CALENDAR(DATE(2017, 01, 01), DATE(2019, 10, 31))
Now when we run this, we get BLANK returned on our visual:
The reason being, Power BI is looking now at October 2019 as the month date, and we have no data for October. If we change the end date to 7/31/2019 we get 200 returned. This is interesting because it’s now in the current month of July 2019, but it is also including data for all of July (200), including today and tomorrow’s date. So this doesn’t give us the Month to Date in financial terms as well:
Let’s set the Orders table back to our end date as 12/31/2019. Now what if instead of using our date table, we used our orders table, which has the order date?
MTD = TOTALMTD(SUM(Orders[Amount]), Orders[Order Date])
This produces the same result, as our last order date is 12/2.
Also if we add this to a table, we get the same issue. Our MTD is basically the same as adding the amounts:
So now we know that TOTALMTD needs to know the date to use for our TOTALMTD. How can we use it? We can see TOTALMTD takes 3 parameters, our expression, dates and filter:
Let’s try using a filter to filter all dates before today:
MTD = TOTALMTD(SUM(Orders[Amount]), Dates[Date], FILTER(Dates, Dates[Date] < TODAY()))
We can see if we put this in our table, our July figure now looks correct. All sales up to today are 130, and the whole month is 200. Previous months are the full amount, future amounts are blank:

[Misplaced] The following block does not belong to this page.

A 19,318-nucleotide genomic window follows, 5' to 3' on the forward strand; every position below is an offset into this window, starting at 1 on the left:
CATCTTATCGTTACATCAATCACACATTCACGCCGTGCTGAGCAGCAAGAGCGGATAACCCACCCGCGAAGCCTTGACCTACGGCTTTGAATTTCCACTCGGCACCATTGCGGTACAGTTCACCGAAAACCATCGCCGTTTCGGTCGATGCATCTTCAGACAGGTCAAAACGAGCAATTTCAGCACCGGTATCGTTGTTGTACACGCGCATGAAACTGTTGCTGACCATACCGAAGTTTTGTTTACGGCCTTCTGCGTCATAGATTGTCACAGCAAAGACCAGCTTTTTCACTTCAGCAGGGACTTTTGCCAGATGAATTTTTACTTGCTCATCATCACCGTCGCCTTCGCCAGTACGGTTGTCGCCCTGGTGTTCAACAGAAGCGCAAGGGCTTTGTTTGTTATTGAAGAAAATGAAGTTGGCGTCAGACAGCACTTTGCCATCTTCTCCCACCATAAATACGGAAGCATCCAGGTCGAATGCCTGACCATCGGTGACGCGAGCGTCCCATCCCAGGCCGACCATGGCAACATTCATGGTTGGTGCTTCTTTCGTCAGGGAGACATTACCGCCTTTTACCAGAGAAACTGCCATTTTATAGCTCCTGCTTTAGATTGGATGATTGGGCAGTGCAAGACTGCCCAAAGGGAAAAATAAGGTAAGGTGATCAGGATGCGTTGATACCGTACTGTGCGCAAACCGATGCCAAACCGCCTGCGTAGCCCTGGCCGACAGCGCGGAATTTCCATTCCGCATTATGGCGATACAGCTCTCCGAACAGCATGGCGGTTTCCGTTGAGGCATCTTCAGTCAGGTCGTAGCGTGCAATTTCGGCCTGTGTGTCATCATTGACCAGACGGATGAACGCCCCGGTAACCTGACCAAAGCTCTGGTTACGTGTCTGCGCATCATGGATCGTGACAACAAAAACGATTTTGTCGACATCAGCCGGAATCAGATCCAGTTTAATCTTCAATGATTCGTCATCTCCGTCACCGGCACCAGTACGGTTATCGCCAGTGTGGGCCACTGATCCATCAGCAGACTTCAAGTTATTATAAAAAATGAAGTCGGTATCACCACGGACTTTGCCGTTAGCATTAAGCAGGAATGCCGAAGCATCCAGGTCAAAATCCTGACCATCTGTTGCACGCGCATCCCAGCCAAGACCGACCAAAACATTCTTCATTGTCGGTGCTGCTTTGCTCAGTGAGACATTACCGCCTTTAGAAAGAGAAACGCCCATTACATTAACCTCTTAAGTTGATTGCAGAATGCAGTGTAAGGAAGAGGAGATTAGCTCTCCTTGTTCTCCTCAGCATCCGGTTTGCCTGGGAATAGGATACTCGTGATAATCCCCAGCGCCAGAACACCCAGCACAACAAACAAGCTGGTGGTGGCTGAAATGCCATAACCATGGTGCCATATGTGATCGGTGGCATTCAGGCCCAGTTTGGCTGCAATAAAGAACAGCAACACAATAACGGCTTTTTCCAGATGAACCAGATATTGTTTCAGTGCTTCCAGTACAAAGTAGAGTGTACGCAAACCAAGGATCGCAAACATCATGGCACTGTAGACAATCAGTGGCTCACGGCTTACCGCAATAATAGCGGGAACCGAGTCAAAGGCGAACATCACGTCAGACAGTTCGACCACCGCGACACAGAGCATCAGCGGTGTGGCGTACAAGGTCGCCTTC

As our date context is still up to December 2019, our card visual is still blank:
What if we match the Month and Year?
MTD = TOTALMTD(SUM(Orders[Amount]), Dates[Date], FILTER(Dates, MONTH(Dates[Date]) = MONTH(TODAY()) && YEAR(Dates[Date]) = YEAR(TODAY())))
We get below:
DAX also has a function DATESMTD. In using this, we still run into the current date issue, with DATESMTD assuming we are in December 2019:
MTD = CALCULATE(SUM(Orders[Amount]), DATESMTD(Dates[Date]))
Using TODAY(), we can use CALCULATE to figure out our MTD, let’s say if we want to know the total for each month up until this day in that month:
MTD = CALCULATE(SUM(Orders[Amount]), FILTER(Dates, Dates[Date] >= DATE(YEAR(Dates[Date]), MONTH(Dates[Date]), 01)), FILTER(Dates, Dates[Date] < DATE(YEAR(Dates[Date]), MONTH(Dates[Date]), DAY(TODAY()))))
These MTD values show us the right amounts, only including before today for each month. However our card measure is off:
To fix this and only show this month to date, we can use:
MTD = CALCULATE(SUM(Orders[Amount]), FILTER(Dates, Dates[Date] >= DATE(YEAR(TODAY()), MONTH(TODAY()), 01)), FILTER(Dates, Dates[Date] < TODAY()))
Quarter to date is similar, in that our date table shows dates in the last calendar quarter of the year, so we only get 5 as our October-November-December figure:
And Year to Date will show the total for the year in the date table. If our date table went to the end of 2017, our TOTALYTD will only show 2017 numbers. I’ll save those functions for another post, or feel free to add to the comments below.